A three-judge panel under the Ninth Circuit Court of Appeals on Monday ruled they could not force the Montana Public Service Commission (PSC) to order NorthWestern Energy to purchase power from solar developers at previously set contract prices.
Solar developers filed an appeal with the federal court after the Federal Energy Regulatory Commission (FERC) ruled against the PSC's suspension of rates guaranteed to small solar projects under the Public Utilities Regulatory Policies Act (PURPA), but said they couldn't intervene at the state level. Those developers argued that because the utility locked them out of contracts when prices were $66/MWh, they are owed those rates, rather than the current $22/MWh, which a commissioner was caught on video saying would kill small solar projects.
But the PSC said that because they have updated their policies surrounding those contracts, the commission has no responsibility to mend any damages incurred from its unlawful rate freeze. And the court ruled the dispute should be taken care of by the state, rather than enforced federally.
It's not yet clear if solar developers will appeal Monday's ruling, but concern remains over what it could mean for the ability of the federal government to enforce PURPA.
"Our core argument ... is that kind of kicking it back to these state commissions, which have shown themselves to be bad actors, is a hollow victory for small producers," Lena Konanova, an attorney who represented Cypress Creek Renewables and qualifying facilities (QFs) in Montana in the case, told Utility Dive before Monday's ruling.
"It really just ensures an endless cycle ... of a state commission doing something unlawful, depriving the small producer of the ability to sell power. Then if all the federal court did was say, ‘Okay, state commission, go try again,' they could just do the same thing over again. ... And we think that would be a terrible result really inconsistent with federal laws."
FERC declined to take action on regulators' 2016 rate freeze for small solar projects, prompting solar developers to file a lawsuit in the federal District Court in Montana. That court ruled that helping the QFs would violate the eleventh amendment, which prohibits the federal government from suing states for past misconduct.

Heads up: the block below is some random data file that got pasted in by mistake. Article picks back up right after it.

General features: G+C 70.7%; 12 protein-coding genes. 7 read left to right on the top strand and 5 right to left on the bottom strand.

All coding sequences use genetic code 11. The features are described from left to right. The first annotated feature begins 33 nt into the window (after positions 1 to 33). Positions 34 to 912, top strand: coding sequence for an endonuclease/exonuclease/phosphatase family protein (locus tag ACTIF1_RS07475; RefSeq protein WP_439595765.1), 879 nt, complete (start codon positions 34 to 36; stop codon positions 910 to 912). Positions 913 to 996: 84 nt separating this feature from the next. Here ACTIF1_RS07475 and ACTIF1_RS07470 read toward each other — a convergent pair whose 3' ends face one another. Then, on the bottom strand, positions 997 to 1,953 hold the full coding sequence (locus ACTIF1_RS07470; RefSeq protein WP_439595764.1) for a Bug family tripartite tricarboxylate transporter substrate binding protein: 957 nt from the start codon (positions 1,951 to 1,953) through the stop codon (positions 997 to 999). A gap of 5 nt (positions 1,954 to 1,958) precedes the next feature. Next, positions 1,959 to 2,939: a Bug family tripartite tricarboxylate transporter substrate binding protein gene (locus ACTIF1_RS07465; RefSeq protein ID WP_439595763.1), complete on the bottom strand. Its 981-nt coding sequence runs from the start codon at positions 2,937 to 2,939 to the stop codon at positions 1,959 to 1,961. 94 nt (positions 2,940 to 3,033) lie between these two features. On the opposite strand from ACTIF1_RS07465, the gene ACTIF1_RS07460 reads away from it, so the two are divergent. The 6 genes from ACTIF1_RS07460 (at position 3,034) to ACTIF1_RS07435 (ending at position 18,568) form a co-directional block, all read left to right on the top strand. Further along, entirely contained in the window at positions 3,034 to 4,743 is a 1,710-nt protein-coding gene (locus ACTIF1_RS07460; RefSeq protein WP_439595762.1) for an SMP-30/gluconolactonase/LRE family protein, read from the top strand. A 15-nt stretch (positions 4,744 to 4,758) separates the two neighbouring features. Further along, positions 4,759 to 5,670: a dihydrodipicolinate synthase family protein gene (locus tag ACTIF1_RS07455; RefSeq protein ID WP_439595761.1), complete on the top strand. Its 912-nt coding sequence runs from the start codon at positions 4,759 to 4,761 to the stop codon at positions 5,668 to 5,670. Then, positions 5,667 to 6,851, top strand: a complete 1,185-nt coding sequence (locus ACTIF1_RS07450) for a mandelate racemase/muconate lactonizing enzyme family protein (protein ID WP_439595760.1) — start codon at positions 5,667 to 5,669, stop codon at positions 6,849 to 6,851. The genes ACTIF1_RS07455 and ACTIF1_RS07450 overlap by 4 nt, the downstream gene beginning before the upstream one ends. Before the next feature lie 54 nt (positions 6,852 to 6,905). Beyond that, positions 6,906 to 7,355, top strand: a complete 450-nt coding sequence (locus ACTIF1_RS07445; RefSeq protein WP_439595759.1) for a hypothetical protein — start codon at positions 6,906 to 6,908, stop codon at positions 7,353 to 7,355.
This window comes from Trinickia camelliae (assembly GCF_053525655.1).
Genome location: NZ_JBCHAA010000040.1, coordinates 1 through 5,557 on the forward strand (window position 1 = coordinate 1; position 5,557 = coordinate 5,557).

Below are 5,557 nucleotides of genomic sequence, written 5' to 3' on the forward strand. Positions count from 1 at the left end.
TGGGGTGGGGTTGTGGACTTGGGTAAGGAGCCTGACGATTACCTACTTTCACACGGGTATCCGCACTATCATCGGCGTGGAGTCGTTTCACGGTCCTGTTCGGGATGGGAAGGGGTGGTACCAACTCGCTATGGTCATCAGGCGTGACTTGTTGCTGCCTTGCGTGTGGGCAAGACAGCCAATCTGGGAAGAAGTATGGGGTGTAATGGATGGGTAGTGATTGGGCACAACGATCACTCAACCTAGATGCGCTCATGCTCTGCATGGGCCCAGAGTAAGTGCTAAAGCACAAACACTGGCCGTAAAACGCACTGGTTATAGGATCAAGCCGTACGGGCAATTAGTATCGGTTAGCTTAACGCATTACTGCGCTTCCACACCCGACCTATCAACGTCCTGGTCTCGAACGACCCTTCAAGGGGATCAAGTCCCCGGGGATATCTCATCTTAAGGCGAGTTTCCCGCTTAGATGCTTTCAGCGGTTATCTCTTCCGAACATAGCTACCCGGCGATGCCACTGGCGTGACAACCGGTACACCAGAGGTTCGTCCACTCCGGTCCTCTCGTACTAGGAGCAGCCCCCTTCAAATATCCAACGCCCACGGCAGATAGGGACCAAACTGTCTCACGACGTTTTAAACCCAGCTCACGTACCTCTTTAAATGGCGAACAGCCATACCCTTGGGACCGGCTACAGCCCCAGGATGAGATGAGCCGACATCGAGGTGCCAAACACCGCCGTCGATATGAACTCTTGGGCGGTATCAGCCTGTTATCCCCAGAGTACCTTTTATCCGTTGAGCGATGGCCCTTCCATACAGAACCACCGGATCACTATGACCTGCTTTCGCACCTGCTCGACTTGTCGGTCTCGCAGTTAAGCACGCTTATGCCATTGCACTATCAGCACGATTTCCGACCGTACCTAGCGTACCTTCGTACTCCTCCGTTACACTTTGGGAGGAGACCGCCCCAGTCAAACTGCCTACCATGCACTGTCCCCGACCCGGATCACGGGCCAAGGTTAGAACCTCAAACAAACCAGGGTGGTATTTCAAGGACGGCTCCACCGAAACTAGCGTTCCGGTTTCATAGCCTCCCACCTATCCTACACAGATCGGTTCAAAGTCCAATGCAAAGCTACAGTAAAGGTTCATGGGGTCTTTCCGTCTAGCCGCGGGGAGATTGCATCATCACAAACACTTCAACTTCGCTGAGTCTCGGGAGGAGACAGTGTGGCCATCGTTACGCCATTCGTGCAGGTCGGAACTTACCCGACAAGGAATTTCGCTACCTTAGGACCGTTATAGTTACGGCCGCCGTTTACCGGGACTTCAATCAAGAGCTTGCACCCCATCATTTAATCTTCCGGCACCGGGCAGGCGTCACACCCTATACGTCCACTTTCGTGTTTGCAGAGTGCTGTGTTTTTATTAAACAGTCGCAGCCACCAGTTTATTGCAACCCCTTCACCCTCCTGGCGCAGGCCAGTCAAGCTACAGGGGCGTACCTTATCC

"And we said, 'No, we're not looking for any backward looking relief. We're just looking to sell power prospectively in the future to the utility at the rate that we were entitled to when we formed the legally enforceable obligation [(LEO)],'" said Konanova.
The commission had slashed rates for the solar QFs from $66/MWh to $22/MWh in June 2017. Audio captured Commissioner Bob Lake acknowledging those cuts were likely deep enough to kill small solar projects, and following the video's release, several solar developers in the state filed suit against both the commission and NorthWestern.
In that case, a Montana district court judge ruled in April the PSC had intentionally cut rates to kill small solar projects. The ruling is currently on appeal, but if the appeal is unsuccessful the commission will have to revisit those rates.
Another dispute in the case between the utility and solar developers centered around the interconnection agreement needed in order for them to sell power to the grid. NorthWestern had control over those agreements and in June 2016 stopped processing applications, claiming they were overwhelmed and had the commission put a freeze on payments to the small solar projects.
After FERC ruled against that freeze, the commission revisited those policies, in part preventing NorthWestern from controlling the QFs' ability to enter into contracts. Therefore, the commission argued, the developers' Ninth Circuit case was a moot point, because developers would now have an easier time getting the permits needed to connect.
"If you look at the new rule that the commission has put in place, we took FERC's direction to heart and made a rule that precludes utility control over the QFs ability to incur an LEO," Jeremiah Langston, counsel for the Montana PSC, told Utility Dive.
"So I really think the court's decision reflects that the commission made improvements to its LEO rule, and the appropriate remedy isn't to go back to June 16, 2016, and give the QFs a plainly outdated avoided cost calculation" for what utilities are required to pay solar developers for the power they supply to the grid.